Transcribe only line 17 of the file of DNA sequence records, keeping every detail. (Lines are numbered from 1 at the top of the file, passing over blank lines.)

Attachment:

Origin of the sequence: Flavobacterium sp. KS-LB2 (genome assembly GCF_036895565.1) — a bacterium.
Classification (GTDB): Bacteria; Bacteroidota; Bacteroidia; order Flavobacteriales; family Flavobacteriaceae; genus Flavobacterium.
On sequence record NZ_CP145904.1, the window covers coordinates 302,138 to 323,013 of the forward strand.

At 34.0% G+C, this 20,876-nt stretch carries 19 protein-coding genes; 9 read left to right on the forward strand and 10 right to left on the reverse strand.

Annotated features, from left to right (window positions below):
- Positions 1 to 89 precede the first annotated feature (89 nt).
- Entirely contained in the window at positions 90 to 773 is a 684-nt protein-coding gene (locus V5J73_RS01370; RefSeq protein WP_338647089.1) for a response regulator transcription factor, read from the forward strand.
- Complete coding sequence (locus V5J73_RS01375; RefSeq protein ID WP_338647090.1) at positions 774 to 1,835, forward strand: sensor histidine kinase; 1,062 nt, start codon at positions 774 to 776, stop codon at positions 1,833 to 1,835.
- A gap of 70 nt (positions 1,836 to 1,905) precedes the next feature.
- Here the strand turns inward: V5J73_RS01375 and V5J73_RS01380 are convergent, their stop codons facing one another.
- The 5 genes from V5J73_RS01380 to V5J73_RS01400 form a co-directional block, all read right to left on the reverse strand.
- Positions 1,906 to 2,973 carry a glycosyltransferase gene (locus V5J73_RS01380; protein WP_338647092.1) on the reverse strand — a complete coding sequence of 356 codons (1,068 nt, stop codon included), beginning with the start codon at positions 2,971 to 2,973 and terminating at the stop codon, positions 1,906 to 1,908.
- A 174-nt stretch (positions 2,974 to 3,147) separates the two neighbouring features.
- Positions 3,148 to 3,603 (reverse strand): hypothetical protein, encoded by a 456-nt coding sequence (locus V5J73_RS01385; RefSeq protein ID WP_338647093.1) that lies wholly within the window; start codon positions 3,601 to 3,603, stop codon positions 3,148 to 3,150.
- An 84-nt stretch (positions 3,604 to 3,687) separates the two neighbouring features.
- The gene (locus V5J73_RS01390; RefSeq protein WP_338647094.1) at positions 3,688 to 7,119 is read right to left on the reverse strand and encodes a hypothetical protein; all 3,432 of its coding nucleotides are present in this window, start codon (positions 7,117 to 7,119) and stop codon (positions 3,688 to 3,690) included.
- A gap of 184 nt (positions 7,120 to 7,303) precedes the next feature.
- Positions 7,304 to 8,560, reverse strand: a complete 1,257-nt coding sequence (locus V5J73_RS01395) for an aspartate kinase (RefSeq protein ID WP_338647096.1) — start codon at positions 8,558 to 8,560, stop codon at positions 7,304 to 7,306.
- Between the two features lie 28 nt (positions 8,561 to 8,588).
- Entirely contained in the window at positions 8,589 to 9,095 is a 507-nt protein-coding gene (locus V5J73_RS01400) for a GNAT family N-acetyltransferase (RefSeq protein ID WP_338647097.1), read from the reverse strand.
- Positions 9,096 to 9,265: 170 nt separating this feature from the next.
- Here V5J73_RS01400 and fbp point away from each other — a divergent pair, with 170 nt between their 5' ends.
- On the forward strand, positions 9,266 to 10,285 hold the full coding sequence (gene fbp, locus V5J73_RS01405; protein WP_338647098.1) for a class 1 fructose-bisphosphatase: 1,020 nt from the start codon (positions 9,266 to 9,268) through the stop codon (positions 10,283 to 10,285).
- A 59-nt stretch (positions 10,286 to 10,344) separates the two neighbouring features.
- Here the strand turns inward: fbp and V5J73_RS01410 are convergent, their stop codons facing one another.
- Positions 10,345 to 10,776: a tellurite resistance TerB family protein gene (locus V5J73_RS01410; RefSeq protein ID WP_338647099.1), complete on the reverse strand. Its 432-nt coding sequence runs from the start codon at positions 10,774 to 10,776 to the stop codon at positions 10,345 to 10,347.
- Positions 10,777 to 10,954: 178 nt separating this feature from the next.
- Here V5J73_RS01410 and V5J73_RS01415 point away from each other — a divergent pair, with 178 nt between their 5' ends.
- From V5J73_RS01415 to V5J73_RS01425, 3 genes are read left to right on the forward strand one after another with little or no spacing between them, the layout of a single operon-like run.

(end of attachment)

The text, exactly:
- A gap of 184 nt (positions 7,120 to 7,303) precedes the next feature.